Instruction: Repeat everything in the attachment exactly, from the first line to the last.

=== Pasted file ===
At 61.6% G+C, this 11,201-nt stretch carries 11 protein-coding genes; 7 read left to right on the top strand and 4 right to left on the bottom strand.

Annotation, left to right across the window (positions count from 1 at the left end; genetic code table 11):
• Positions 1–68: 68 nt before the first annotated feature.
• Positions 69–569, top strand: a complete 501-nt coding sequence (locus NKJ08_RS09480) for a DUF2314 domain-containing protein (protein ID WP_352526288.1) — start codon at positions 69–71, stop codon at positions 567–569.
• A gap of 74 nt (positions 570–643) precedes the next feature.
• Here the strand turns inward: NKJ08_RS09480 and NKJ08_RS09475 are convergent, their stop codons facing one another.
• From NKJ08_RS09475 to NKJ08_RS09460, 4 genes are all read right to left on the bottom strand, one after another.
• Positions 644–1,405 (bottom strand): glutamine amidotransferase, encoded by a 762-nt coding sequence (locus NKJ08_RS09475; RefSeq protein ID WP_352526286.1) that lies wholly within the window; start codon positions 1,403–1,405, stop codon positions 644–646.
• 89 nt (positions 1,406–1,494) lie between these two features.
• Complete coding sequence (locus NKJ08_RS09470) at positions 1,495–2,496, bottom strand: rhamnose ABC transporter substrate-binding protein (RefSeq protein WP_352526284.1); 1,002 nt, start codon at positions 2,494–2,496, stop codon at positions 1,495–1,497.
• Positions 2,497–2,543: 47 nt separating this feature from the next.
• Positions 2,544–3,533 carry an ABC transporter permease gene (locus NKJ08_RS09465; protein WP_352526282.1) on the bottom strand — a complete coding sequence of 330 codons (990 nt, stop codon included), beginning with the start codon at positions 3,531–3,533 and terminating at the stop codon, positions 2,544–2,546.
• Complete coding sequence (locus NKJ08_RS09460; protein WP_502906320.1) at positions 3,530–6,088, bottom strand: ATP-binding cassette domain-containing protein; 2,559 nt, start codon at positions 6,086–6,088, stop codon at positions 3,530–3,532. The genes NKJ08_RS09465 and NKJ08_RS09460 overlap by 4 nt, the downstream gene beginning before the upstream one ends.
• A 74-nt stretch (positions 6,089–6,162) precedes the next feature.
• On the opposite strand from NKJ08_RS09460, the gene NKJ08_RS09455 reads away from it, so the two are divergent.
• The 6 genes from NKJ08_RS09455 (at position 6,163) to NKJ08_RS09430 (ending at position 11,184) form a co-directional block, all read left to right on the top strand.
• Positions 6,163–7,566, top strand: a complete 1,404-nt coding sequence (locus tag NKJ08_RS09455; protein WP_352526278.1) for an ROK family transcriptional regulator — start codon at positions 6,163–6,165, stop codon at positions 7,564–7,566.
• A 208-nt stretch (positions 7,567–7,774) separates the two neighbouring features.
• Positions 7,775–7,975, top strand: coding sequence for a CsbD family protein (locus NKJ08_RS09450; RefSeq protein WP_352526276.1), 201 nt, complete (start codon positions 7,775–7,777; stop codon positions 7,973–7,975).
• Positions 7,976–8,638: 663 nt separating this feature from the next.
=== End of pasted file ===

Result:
At 61.6% G+C, this 11,201-nt stretch carries 11 protein-coding genes; 7 read left to right on the top strand and 4 right to left on the bottom strand.

Annotation, left to right across the window (positions count from 1 at the left end; genetic code table 11):
• Positions 1–68: 68 nt before the first annotated feature.
• Positions 69–569, top strand: a complete 501-nt coding sequence (locus NKJ08_RS09480) for a DUF2314 domain-containing protein (protein ID WP_352526288.1) — start codon at positions 69–71, stop codon at positions 567–569.
• A gap of 74 nt (positions 570–643) precedes the next feature.
• Here the strand turns inward: NKJ08_RS09480 and NKJ08_RS09475 are convergent, their stop codons facing one another.
• From NKJ08_RS09475 to NKJ08_RS09460, 4 genes are all read right to left on the bottom strand, one after another.
• Positions 644–1,405 (bottom strand): glutamine amidotransferase, encoded by a 762-nt coding sequence (locus NKJ08_RS09475; RefSeq protein ID WP_352526286.1) that lies wholly within the window; start codon positions 1,403–1,405, stop codon positions 644–646.
• 89 nt (positions 1,406–1,494) lie between these two features.
• Complete coding sequence (locus NKJ08_RS09470) at positions 1,495–2,496, bottom strand: rhamnose ABC transporter substrate-binding protein (RefSeq protein WP_352526284.1); 1,002 nt, start codon at positions 2,494–2,496, stop codon at positions 1,495–1,497.
• Positions 2,497–2,543: 47 nt separating this feature from the next.
• Positions 2,544–3,533 carry an ABC transporter permease gene (locus NKJ08_RS09465; protein WP_352526282.1) on the bottom strand — a complete coding sequence of 330 codons (990 nt, stop codon included), beginning with the start codon at positions 3,531–3,533 and terminating at the stop codon, positions 2,544–2,546.
• Complete coding sequence (locus NKJ08_RS09460; protein WP_502906320.1) at positions 3,530–6,088, bottom strand: ATP-binding cassette domain-containing protein; 2,559 nt, start codon at positions 6,086–6,088, stop codon at positions 3,530–3,532. The genes NKJ08_RS09465 and NKJ08_RS09460 overlap by 4 nt, the downstream gene beginning before the upstream one ends.
• A 74-nt stretch (positions 6,089–6,162) precedes the next feature.
• On the opposite strand from NKJ08_RS09460, the gene NKJ08_RS09455 reads away from it, so the two are divergent.
• The 6 genes from NKJ08_RS09455 (at position 6,163) to NKJ08_RS09430 (ending at position 11,184) form a co-directional block, all read left to right on the top strand.
• Positions 6,163–7,566, top strand: a complete 1,404-nt coding sequence (locus tag NKJ08_RS09455; protein WP_352526278.1) for an ROK family transcriptional regulator — start codon at positions 6,163–6,165, stop codon at positions 7,564–7,566.
• A 208-nt stretch (positions 7,567–7,774) separates the two neighbouring features.
• Positions 7,775–7,975, top strand: coding sequence for a CsbD family protein (locus NKJ08_RS09450; RefSeq protein WP_352526276.1), 201 nt, complete (start codon positions 7,775–7,777; stop codon positions 7,973–7,975).
• Positions 7,976–8,638: 663 nt separating this feature from the next.